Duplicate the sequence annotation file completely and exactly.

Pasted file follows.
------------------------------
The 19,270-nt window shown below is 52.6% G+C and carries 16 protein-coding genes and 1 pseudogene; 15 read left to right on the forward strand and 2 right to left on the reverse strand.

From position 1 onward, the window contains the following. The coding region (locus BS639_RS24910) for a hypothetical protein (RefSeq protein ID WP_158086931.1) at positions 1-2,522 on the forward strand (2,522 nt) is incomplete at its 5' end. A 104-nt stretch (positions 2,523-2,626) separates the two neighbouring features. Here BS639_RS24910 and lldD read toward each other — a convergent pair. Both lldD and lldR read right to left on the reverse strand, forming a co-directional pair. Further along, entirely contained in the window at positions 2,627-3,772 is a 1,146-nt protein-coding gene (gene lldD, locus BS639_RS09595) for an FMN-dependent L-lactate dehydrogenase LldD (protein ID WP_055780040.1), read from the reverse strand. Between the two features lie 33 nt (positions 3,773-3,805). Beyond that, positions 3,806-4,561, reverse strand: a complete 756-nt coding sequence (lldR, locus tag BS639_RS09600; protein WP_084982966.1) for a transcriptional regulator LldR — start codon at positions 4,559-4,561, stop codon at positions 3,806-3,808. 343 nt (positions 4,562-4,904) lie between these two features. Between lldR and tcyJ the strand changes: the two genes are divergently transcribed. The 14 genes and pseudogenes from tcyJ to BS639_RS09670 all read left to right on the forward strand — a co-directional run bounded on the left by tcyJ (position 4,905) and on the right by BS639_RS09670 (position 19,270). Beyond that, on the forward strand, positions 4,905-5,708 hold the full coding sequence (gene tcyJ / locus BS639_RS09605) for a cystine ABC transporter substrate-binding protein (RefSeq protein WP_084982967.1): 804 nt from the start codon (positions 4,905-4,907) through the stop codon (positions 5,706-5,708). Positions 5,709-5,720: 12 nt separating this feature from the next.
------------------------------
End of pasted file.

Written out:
The 19,270-nt window shown below is 52.6% G+C and carries 16 protein-coding genes and 1 pseudogene; 15 read left to right on the forward strand and 2 right to left on the reverse strand.

From position 1 onward, the window contains the following. The coding region (locus BS639_RS24910) for a hypothetical protein (RefSeq protein ID WP_158086931.1) at positions 1-2,522 on the forward strand (2,522 nt) is incomplete at its 5' end. A 104-nt stretch (positions 2,523-2,626) separates the two neighbouring features. Here BS639_RS24910 and lldD read toward each other — a convergent pair. Both lldD and lldR read right to left on the reverse strand, forming a co-directional pair. Further along, entirely contained in the window at positions 2,627-3,772 is a 1,146-nt protein-coding gene (gene lldD, locus BS639_RS09595) for an FMN-dependent L-lactate dehydrogenase LldD (protein ID WP_055780040.1), read from the reverse strand. Between the two features lie 33 nt (positions 3,773-3,805). Beyond that, positions 3,806-4,561, reverse strand: a complete 756-nt coding sequence (lldR, locus tag BS639_RS09600; protein WP_084982966.1) for a transcriptional regulator LldR — start codon at positions 4,559-4,561, stop codon at positions 3,806-3,808. 343 nt (positions 4,562-4,904) lie between these two features. Between lldR and tcyJ the strand changes: the two genes are divergently transcribed. The 14 genes and pseudogenes from tcyJ to BS639_RS09670 all read left to right on the forward strand — a co-directional run bounded on the left by tcyJ (position 4,905) and on the right by BS639_RS09670 (position 19,270). Beyond that, on the forward strand, positions 4,905-5,708 hold the full coding sequence (gene tcyJ / locus BS639_RS09605) for a cystine ABC transporter substrate-binding protein (RefSeq protein WP_084982967.1): 804 nt from the start codon (positions 4,905-4,907) through the stop codon (positions 5,706-5,708). Positions 5,709-5,720: 12 nt separating this feature from the next.